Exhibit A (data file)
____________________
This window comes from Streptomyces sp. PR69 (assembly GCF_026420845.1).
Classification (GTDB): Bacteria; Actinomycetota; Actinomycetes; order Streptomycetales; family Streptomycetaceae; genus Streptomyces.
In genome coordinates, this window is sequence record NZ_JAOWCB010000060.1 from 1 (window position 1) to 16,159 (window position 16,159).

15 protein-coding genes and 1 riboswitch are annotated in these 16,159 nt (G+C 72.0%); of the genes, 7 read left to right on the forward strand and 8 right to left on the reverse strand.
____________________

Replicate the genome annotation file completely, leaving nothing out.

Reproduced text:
This window comes from Streptomyces sp. PR69 (assembly GCF_026420845.1).
Classification (GTDB): Bacteria; Actinomycetota; Actinomycetes; order Streptomycetales; family Streptomycetaceae; genus Streptomyces.
In genome coordinates, this window is sequence record NZ_JAOWCB010000060.1 from 1 (window position 1) to 16,159 (window position 16,159).

15 protein-coding genes and 1 riboswitch are annotated in these 16,159 nt (G+C 72.0%); of the genes, 7 read left to right on the forward strand and 8 right to left on the reverse strand.